Originally published October 9 2007
Junk Food Ads, Fast Food Increasing Teen Obesity
by John Koshuta
(NaturalNews) Many of the television commercials seen by teenagers are for junk food products. According to research released this week by the American Journal of Preventive Medicine, this may be a major reason obesity rates continue to rise among 12-17 year-olds. The studies examined by researchers at the University of Illinois-Chicago and University of Michigan concluded that 26% of TV ads seen by teens were for food products. The vast majority of these products contain high amounts of fat, sugar and sodium.
The groups most impacted by junk food ads are low-income and minority teens. With higher percentages of fast food restaurants in urban communities and race specific junk food marketing campaigns, it is obvious why teens in these groups are experiencing skyrocketing obesity rates.
To make matters worse, poorer and nonwhite neighborhoods also have fewer fruit and vegetable markets, bakeries, specialty stores, and natural food stores. In the Detroit metropolitan area the poorest African American neighborhoods are an average of 1.1 miles further from the nearest supermarket than are impoverished white neighborhoods, according to a 2005 study by the Institute of Medicine.
Teens also have few healthy choices at school. According to the research, many middle schools and high schools offer more unhealthy foods than nutritious foods. Many people believe schools carry a substantial burden of responsibility -- just behind parents and individuals -- when it comes to addressing childhood obesity.
The National School Lunch Program (NSLP) serves twenty-nine million school children every day and costs American taxpayers more than $7 billion a year to provide "nutritionally balanced" meals. Many students, however, fill up on items such as soft drinks, chips, and cookies, which are high in added sugars, fats, calories, and sodium, but low in nutrition. Such "junk foods" sold in vending machines, cafeteria a la carte lines, and school stores are known as "competitive foods" because they compete with federally funded meals.
In the article “Soft Drink Pouring Rights,” New York University Professor and renowned author Marion Nestle stated the following:
Healthy People 2010 objectives call for meals and snacks served in schools to contribute to overall diets that meet federal dietary guidelines. Sales in schools of foods and drinks high in calories and low in nutrients undermine this health objective, as well as participation in the more nutritious, federally sponsored, school lunch programs. Competitive foods also undermine nutrition information taught in the classroom. Lucrative contracts between school districts and soft drink companies for exclusive rights to sell one brand are the latest development in the increasing commercialization of school food. These contracts, intended to elicit brand loyalty among young children who have a lifetime of purchases ahead of them, are especially questionable because they place schools in the position of “pushing” soft drink consumption. “Pouring rights” contracts deserve attention from public health professionals concerned about the nutritional quality of children's diets.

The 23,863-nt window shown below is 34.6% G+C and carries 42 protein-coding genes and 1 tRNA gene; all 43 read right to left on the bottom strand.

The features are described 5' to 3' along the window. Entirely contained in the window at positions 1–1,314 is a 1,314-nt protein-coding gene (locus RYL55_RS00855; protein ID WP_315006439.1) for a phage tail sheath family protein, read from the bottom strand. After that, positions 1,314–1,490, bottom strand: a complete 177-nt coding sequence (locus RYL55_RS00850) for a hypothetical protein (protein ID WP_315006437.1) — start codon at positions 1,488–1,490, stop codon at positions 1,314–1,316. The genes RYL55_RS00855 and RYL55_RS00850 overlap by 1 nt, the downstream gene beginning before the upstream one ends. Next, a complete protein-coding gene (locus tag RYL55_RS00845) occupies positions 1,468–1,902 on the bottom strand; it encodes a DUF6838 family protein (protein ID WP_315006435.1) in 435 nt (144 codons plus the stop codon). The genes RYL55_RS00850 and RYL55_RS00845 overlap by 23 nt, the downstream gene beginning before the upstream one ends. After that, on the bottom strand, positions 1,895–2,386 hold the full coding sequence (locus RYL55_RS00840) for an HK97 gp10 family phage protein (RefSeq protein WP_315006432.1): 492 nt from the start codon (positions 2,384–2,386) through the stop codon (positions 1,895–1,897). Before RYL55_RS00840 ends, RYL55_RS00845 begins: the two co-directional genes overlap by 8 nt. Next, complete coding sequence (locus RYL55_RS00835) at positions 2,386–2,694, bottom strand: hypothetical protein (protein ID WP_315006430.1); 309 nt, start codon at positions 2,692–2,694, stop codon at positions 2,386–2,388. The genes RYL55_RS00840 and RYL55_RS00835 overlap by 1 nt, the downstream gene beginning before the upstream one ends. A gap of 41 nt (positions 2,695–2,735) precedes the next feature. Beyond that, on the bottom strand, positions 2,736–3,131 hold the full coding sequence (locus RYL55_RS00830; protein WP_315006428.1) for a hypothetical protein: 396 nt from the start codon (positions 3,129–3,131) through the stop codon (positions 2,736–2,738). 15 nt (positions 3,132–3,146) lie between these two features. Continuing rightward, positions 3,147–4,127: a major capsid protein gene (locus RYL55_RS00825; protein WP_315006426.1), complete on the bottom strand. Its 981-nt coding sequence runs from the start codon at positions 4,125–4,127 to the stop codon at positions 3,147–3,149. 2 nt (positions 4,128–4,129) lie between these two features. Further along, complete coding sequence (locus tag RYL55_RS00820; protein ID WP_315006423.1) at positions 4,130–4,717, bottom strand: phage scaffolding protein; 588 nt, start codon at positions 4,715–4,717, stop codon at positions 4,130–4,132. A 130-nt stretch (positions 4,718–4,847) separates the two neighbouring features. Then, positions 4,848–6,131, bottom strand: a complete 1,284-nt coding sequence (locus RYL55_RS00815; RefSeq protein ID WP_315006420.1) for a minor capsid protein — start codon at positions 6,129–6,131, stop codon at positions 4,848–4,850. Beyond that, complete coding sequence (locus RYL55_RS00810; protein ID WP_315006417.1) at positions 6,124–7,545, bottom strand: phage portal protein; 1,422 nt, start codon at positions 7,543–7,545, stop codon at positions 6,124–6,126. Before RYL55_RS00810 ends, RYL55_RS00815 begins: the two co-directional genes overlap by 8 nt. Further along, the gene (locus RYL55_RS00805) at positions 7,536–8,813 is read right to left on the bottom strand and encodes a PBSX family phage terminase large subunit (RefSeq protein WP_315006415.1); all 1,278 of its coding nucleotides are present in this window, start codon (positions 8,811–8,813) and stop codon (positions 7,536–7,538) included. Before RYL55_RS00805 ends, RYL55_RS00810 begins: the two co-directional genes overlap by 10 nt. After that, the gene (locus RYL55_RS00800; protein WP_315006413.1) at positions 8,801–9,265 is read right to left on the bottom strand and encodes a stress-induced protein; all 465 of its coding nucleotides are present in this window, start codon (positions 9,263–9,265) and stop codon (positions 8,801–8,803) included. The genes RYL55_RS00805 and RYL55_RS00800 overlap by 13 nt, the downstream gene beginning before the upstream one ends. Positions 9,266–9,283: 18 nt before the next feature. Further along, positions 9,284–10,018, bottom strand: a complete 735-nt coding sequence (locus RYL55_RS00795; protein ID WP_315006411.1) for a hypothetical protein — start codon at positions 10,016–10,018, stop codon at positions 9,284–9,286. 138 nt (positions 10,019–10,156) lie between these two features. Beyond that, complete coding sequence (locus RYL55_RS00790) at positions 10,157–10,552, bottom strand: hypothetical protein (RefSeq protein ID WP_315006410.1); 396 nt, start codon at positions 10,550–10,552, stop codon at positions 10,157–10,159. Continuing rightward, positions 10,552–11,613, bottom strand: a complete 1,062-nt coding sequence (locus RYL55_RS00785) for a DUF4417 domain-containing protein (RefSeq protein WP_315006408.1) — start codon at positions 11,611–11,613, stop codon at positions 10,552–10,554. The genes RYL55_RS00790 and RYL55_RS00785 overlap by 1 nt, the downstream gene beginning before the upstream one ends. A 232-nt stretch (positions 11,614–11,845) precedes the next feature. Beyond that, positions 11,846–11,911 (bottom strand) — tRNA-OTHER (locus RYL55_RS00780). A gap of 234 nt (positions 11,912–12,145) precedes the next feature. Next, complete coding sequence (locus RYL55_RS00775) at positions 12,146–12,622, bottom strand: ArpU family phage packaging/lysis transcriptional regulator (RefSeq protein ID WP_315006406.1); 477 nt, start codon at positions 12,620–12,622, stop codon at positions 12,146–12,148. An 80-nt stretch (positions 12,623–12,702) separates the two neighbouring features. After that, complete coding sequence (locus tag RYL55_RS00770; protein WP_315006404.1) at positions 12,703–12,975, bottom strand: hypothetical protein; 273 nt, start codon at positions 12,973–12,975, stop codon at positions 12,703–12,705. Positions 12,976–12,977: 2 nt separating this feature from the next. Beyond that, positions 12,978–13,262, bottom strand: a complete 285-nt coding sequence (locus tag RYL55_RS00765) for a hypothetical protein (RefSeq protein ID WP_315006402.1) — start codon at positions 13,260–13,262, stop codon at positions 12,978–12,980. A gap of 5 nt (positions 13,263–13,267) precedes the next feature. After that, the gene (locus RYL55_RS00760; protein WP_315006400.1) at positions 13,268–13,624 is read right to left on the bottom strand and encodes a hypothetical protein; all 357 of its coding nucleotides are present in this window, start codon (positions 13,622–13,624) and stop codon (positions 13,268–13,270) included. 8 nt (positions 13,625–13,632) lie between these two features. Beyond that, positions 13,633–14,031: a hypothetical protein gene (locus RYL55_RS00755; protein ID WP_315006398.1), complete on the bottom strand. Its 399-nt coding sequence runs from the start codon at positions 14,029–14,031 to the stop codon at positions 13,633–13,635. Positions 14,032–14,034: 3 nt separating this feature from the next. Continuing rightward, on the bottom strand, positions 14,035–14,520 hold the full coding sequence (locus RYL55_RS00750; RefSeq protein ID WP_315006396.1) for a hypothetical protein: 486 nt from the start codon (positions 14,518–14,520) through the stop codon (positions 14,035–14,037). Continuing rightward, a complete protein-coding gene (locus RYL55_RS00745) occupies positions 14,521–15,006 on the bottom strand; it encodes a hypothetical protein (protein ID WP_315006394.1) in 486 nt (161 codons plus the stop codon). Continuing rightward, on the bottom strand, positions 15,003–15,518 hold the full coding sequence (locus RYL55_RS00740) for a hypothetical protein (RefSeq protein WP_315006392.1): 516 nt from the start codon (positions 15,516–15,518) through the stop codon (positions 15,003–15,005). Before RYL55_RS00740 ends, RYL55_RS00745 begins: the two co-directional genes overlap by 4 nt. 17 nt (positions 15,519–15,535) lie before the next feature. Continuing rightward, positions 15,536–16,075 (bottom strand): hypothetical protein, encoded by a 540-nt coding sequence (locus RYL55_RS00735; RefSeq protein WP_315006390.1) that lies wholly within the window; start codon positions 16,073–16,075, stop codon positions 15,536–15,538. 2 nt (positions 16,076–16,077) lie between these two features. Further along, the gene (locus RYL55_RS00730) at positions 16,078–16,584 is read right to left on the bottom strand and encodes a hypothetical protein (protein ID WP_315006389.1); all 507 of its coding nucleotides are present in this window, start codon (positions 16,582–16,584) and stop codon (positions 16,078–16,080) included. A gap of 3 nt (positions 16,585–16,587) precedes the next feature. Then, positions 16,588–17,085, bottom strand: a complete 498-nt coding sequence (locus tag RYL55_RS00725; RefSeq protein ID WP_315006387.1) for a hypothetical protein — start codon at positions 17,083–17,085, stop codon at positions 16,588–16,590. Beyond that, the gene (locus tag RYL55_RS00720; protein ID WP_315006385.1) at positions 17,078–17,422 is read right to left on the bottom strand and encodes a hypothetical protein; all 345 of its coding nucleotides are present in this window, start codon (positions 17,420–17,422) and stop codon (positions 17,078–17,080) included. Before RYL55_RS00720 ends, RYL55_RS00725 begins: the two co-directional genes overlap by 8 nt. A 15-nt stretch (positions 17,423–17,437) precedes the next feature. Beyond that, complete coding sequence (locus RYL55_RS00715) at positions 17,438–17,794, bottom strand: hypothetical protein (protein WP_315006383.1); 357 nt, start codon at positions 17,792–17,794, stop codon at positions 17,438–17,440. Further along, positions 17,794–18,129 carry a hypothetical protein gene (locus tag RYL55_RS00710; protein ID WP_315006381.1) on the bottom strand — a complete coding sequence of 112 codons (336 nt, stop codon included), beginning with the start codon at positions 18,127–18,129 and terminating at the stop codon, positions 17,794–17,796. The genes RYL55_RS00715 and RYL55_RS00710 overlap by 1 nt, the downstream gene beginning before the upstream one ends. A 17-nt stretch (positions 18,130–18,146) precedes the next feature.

As of March 2007, federal efforts to establish consistent nationwide nutrition standards for all competitive foods and beverages sold in schools was embodied in the Child Nutrition Promotion and School Lunch Protection Act of 2007. First introduced in both houses in May 2006, the bill was reintroduced in the 110th Congress and has continued to enjoy bipartisan support from numerous co-sponsors.
In May 2006, the Federal Trade Commission and the Department of Health and Human Services released a report recommending concrete steps that industry can take to change their marketing and other practices to make progress against childhood obesity.
Among the agencies recommendations are that food companies:
· Intensify their efforts to create new products and reformulate existing products to make them lower in calories, more nutritious, more appealing to children, and more convenient to prepare and eat;
· Review and revise their marketing practices with the goal of improving the overall nutritional profile of the foods marketed to children, for example, by adopting minimum nutritional standards for the foods they market to children, or by otherwise shifting emphasis to lower-calorie, more nutritious products;
· Review and revise their policies to improve the overall nutritional profile of the products they market and sell in schools.
In focusing on racial and ethnic populations in which childhood obesity is more prevalent, the agencies recommended that:
· Food companies make a concerted effort to include, as part of their marketing of more nutritious, lower-calorie foods, promotions that are tailored to these communities; and
· Food companies, the media, and entertainment companies tailor their outreach efforts to promote better nutrition and fitness to these populations.
In 1983, food marketers spent $100 million on television advertising to kids. Today, they pour roughly 150 times that amount into a variety of mediums that seek to infiltrate every corner of children’s worlds. The average American child today is exposed to an estimated 40,000 television commercials a year — over 100 per day. Since 1980, childhood obesity rates have tripled among adolescents.
About the authorJohn is an experienced professional in the field of wellness. Along with a BS degree in Exercise Science & Health Promotion, the author also has a BA in Journalism and is in progress on a MA in Health Studies. Among the author's many forthcoming projects are an independent wellness consulting business and a health-related website, along with many articles and books.
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